For the next run through of the test, one of the project team members’ luggage was wrapped in paper to test the hypothesis that this would increase the likelihood of the object being detected by the algorithm (Fig. 5.5).
Fig. 5.5

Luggage is idealised

The hypothesis proved to be incorrect as the results for both items of luggage were broadly similar and continued to be disappointing. However, it seemed that the algorithms could always successfully accomplish background subtraction, classify objects as human-shaped and luggage-shaped and create an alert based on their action state as separate for a certain time and over a certain distance in one, very tightly delineated location in the airport. Here the IF-THEN rules of the algorithm seemed to work. The location provided a further basis to idealise the ‘live’ demonstration, except that the person ‘abandoning’ the luggage had to be very precise. In initial tests the computer scientists and the person dropping the luggage had to remain on their phones, precisely coordinating and adjusting where the luggage should be positioned. It seemed likely that a lengthy phone conversation in the middle of a demonstration and continual adjustment of the position of luggage would be noticed by project funders. The project team discussed alternatives to telephone directions:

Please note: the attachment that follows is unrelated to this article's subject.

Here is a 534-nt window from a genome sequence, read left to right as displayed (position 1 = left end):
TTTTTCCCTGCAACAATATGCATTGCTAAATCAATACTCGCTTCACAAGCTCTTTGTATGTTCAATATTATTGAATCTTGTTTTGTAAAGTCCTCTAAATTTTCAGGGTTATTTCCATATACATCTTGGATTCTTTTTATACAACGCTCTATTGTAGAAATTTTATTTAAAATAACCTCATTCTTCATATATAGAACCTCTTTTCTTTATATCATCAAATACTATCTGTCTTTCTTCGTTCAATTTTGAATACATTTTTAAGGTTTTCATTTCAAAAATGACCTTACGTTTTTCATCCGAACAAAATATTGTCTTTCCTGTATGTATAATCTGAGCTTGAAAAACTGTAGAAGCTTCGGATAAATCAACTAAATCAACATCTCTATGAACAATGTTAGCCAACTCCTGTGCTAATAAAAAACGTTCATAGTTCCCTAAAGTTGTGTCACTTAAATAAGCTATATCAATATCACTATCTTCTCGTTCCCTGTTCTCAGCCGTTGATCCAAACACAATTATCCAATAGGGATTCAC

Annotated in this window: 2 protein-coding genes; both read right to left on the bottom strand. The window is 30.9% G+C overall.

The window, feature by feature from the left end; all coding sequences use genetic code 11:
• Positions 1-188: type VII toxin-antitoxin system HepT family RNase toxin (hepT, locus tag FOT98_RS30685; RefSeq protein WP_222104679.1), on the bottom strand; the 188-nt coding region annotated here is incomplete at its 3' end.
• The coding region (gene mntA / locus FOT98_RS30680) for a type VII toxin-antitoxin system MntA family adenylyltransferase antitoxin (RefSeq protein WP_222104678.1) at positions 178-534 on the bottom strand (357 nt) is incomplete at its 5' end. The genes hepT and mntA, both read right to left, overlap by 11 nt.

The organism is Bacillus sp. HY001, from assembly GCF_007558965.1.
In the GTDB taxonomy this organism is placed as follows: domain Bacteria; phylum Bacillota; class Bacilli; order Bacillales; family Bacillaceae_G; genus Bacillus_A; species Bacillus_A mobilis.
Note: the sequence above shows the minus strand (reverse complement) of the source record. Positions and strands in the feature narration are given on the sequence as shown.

Project Coordinator:

We should make a list of exact points where it works perfectly, I can go with a marker and mark them.

Computer Scientist1:

Like Xs, X marks the spot.

Project Coordinator:

But with cleaning, in one month it will be erased. We want a precise place, the reviewers will stay in the room to observe so they won’t see if it’s marked.

Computer Scientist1:

We can put some tape on the floor, not visible from the camera.

After two days of rehearsal, the project coordinator was satisfied that the airport employee was leaving the luggage in the precisely defined location on a consistent basis, that the luggage selected was appropriate, that it was being left in a natural way (its position was not continually adjusted following telephone instructions) and the algorithm was successfully classifying the luggage-shaped object and issuing an alert that funders would be able to see in the demonstration.